Josh Langley

Have you ever got angry? What about cried over losing a good friend? And I’m sure you’ve been scared once or twice in your life too?

Well, guess what, your kids have the exact same emotions and feelings as you do and will go on to keep having them. However they’re less likely to be able to process them as well as an adult can. So, who’s better equipped at helping them navigate the often stormy waters of emotions than the ones who love them the most and who wants to see them thrive?


There really are only two key ingredients to discussing emotions (big or small) with your kids and they are:

1: Letting them know they’re not alone in how they’re feeling.

2: And getting them to talk about how their feeling and discuss any issues that arise. 

Sure, if there are some bigger issues at play, then a child psychologist or counsellor is best, but if it’s entry level, get to know your emotions stuff, then you as the parent is more than qualified.

Often though, we find so called negative emotions difficult to cope with and we just want to push them aside. They’re too hard, too scary and too inconvenient. We’re afraid of being swamped by a tsunami of feelings, our own, as well as other people’s.

I can understand why. As a society, we’re not taught to be comfortable with our emotions. We’re not taught about them in school, our parents usually didn’t have a clue and advertising and the media only exploited them, so they could make money off us.

But if there’s something that binds every single human being together on this planet, it’s our emotions. We all have them, it’s part of being human. The good ones and the so called bad ones (which aren’t really bad at all).

The key to being a happy healthy, well rounded human being is to make friends with all of our emotions. Recognise them, acknowledge them and notice how they feel and let them move through you like a bag of prunes. If at any point we start to suppress, push down or hold them in, they’ll stay with us and cloud how we see the world for the rest of our life. I know that from personal experience, and I think you do too.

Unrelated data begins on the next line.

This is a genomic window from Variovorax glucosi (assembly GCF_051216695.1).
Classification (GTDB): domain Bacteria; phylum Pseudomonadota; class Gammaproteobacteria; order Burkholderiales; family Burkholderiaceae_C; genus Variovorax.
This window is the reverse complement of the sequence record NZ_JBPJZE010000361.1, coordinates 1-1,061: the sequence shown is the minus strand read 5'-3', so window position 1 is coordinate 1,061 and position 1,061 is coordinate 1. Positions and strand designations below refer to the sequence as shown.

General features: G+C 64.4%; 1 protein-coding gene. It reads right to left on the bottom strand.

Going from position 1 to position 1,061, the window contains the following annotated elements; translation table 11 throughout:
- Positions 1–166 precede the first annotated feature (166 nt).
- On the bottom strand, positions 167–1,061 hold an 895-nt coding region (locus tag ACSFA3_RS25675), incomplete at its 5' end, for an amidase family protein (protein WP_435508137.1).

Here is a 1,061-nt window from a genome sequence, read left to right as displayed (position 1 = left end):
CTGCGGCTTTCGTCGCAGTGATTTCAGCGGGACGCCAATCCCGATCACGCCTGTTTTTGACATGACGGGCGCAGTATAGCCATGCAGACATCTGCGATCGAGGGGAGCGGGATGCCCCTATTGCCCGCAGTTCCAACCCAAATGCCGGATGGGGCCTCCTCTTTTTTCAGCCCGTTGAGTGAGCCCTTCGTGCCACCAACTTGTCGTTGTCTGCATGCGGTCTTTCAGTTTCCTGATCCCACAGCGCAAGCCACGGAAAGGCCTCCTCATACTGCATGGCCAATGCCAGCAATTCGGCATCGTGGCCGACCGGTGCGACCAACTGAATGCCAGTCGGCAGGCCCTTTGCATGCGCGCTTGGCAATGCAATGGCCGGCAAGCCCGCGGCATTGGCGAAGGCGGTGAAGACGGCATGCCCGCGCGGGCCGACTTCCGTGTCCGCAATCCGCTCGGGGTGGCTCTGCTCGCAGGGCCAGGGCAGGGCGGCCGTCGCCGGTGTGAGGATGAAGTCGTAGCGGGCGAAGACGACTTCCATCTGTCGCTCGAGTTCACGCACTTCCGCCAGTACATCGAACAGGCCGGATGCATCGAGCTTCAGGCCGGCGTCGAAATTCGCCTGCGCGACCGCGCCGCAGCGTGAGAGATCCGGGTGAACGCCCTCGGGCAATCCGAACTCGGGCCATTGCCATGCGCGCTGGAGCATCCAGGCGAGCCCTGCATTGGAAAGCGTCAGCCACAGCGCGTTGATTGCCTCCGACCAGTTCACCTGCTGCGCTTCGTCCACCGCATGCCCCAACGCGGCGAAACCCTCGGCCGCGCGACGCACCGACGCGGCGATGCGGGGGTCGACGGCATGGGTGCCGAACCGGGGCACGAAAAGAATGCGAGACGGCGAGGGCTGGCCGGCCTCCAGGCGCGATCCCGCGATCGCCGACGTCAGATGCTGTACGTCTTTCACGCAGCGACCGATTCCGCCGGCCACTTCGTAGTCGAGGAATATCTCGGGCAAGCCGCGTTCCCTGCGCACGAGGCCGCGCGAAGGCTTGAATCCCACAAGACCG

When I had the opportunity to write my kid’s book on emotions, ‘It’s Ok to Feel The Way You Do’ I approached it from the angle  “What would I tell my younger self about emotions and feelings that I know now?’

I’ve felt sadness, anger, loneliness, pride and anxiety and all the rest of the emotional range yet I’ve always tried to be comfortable with them. They’re a part of me, so why would I deny them? I want to thrive in this world, not just survive. Who wouldn’t want to share that with their 7-year-old self?

You have the same experience with emotions as I do. Don’t be afraid to tap onto your own experiences to help your kids be the best they can.

You most probably already are doing these suggestions, but this what I’ve heard from parents that works well and they kind of just make sense.

  1. Sit with your child and let them know what they’re feeling is real. Try and avoid the urge fix anything.
  2. Let them know that they’re safe and allow them to talk about what and how they’re feeling.
  3. Tell them that you have felt the same feelings as well. It lets them know they’re not alone and that you’re human too.
  4. Ask them to notice how it feels in their body. – what does it feel like? This helps them recognise feelings earlier when they occur. Maybe they can draw a picture.
  5. Sit with them, be with them. Remind them that all things will eventually pass.

By getting kids to understand and make friends with all their feelings, they’ll hopefully grow into adults who are better equipped to thrive in a rapidly changing world. And the world will be a much better place for it.

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